Well, as startling as it may seem, it would appear that a group of Wisemans can and indeed did tolerate each other in a small and confined space! Andrew, Hamish, Heidi-Rose, Lois, Christopher, Richard, Esther and Myself all remained surprisingly ambient on this, an occasion, which, lets face it, held many different emotions for all those attending.
For myself, I was reasonably pleased with how the service went. Heidi-Rose spoke well, with feeling and humour, and Geoff did what Geoff does best, speak with conviction, albeit reiteration seemed to surpass actual content. Having promised Heidi-Rose that I would sit with her, Esther and I arrived early and plonked down about 3 rows back. I had no urge to sit at the front, and while waiting, Geoff came over and spoke. As convivial as ever we passed pleasantries and renewed our interaction, something which we do seem quite good at. Misguided as his faith is, I suppose I can at least appreciate his fullness in engaging in it. Then the procession of family came in with the coffin and with them Heidi-Rose, who sat on the front. In an attempt to keep my promise, I moved forward but ended up sat by Nikita, thus ending up with the result of sitting where I didn’t want to be, and next to someone I didn’t want to sit with. Good start!
And from then on in fairness, pretty much everything went smoothly. We all ended back up at the Kings Arms in Crewe, Anne and Rod had traveled up to Crewe, but neglected to speak to either myself or Esther, either at the church, the graveyard, or at the pub, Andrew spoke at the graveyard, but then accidentally/purposefully (pick your option) never said goodbye to Heidi-Rose after pointedly shaking everyone else’s hand. Considering Heidi-Rose’s contribution to everything, I found this a touch out of order, certainly more so than Anne mysteriously managing to avoid any contact with me and her sister-in-law. So, people filed out, the god squadders first to disperse after a swift indulgence in a drink that doesn’t turn into some zombie saviour’s blood! Eventually only Es, me, Hamish, Hazel, Chris and Richard remained. Much was talked about, all in done good spirits. Eventually Hamish and Hazel headed home, and we all migrated to the Duke, where I handed out a lesson at pool!
And so it was done. I will forever have a certain sense of amusement at the fact that mother was buried in the same plot as dad, presumably (if you believe mother’s claims and protestations of innocence) on top of the old man for the first time! A swig of whisky with Heidi-Rose at the grave side, a toast of sorts, and a set of good memories from the bar. For myself, all my expectations were surpassed as to quite how well things went. For that, I suppose I should offer up some thanks. And Esther? Well, her exposure to Wiseman’s en mass was not anywhere near as bad as it could be.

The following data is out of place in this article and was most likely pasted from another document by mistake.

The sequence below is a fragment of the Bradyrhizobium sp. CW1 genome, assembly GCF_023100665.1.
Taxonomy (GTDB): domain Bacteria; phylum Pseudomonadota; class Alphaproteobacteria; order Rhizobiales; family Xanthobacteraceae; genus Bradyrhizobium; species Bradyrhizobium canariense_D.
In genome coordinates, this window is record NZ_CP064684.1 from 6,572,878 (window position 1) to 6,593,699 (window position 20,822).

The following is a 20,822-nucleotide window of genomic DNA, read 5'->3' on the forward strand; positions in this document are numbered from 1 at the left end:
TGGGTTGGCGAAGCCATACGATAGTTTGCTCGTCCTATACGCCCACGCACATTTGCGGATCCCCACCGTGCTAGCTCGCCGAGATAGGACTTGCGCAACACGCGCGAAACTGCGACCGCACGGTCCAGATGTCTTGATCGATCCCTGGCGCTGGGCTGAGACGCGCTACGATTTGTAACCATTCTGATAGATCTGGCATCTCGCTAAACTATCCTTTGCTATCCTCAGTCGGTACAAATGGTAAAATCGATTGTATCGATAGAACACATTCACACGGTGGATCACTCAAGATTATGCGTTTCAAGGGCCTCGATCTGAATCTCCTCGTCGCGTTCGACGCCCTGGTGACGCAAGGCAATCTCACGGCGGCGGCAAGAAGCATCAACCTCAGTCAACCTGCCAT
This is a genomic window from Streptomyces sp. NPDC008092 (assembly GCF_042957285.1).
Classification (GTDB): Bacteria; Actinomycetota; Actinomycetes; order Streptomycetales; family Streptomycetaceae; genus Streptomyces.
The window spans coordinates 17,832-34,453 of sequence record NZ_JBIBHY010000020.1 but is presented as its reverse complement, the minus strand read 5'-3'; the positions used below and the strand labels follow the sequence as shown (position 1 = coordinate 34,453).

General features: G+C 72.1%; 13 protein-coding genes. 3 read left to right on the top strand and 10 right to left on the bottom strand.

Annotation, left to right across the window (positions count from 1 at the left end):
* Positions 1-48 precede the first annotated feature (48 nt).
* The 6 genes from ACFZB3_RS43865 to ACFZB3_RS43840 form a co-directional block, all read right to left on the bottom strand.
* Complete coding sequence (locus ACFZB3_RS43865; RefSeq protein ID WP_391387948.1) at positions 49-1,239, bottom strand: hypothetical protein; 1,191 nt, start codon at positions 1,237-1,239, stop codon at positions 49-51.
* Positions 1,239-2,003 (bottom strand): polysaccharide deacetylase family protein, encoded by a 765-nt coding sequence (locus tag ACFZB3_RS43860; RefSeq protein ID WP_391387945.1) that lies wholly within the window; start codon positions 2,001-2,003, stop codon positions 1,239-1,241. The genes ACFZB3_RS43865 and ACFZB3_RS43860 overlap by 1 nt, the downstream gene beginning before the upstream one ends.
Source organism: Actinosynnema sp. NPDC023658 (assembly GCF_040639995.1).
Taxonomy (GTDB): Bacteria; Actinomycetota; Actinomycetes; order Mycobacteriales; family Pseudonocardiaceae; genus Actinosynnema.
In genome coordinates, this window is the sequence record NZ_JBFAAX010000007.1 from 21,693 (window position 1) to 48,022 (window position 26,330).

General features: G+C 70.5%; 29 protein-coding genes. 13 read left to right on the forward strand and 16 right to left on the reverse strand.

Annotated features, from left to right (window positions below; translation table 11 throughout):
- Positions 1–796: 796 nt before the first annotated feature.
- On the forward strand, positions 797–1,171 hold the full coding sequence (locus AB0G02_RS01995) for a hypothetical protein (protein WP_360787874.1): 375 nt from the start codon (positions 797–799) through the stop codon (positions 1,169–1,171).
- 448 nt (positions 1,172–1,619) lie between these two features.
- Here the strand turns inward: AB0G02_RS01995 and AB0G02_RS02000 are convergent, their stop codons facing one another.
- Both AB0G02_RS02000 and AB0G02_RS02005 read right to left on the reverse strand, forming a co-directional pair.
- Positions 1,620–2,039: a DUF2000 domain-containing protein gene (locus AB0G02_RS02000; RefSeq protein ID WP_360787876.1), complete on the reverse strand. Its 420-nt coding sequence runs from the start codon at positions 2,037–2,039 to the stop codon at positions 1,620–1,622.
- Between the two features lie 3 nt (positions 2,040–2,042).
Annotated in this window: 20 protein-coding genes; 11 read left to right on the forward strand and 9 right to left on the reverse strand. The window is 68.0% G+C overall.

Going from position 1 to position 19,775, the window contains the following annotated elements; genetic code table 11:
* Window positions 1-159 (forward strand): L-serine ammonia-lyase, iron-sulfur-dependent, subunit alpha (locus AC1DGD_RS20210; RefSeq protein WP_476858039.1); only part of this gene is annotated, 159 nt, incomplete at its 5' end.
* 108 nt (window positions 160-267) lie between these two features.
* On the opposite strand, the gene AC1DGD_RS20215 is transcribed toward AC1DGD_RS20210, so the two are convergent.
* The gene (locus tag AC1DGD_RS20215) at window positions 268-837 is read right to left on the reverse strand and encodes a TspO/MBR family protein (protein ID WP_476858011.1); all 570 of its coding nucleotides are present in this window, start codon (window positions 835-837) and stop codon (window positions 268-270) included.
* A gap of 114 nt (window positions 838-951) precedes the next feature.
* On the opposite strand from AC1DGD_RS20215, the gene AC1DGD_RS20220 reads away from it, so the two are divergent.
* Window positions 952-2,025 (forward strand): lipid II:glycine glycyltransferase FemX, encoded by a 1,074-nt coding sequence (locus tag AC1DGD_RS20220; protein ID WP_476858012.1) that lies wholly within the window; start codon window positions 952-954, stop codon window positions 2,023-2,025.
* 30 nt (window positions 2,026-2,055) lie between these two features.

It should be noted that, the ice had been broken the day before the funeral. Sat in the Kings, Heidi-Rose, Hamish and Hazel came for a drink with us. After a few, and escorting H to the bus station, we wound up back at Hamish’s for food and beer. Singing on a mic that Hamish sprang on us ensued, and it’s fair to say that a good time was had by all. It was good to have the initial meeting thing out of the way after so long. Certainly it made for an easier experience the day after, probably for Hazel and Hamish as much as Es and myself.
So now, after a day out in Liverpool, we’ve returned home. I wonder now quite how much I will see of my family again from now on. Given Anne’s behaviour, and Susan’s non appearance (so still no trainers/ flight money!!!) I would think that this will be the last interaction I have with either of them. Andrew wasn’t exactly forthcoming, Iain stayed in New Zealand and appears to be unable to communicate in a coherent capacity, so that leaves Hamish as the only direct family. As I now really have no real reason to be back in Crewe again, it may be that the only time I would see him is if he passed through Holland. I guess we’ll see.
I wish I could end on something positive about mother, some sort of indication that all that was past, has now past. In truth, I can say only this : I went to the funeral to make my own peace, and if possible, maybe offer some support for others, something I could do due to my own detachment. I know I did one of those two, and hope I accomplished the latter in some way shape or form. The funeral offered me this chance, and to have managed/achieved it, makes it worth my while having attended.
For that, I am grateful.
As a post script, I should say a thank you to my wife, who supervised me (lol) through all of the above. I could’ve done this without you, but I probably would’ve been a less sane man afterwards. Thank you Esther!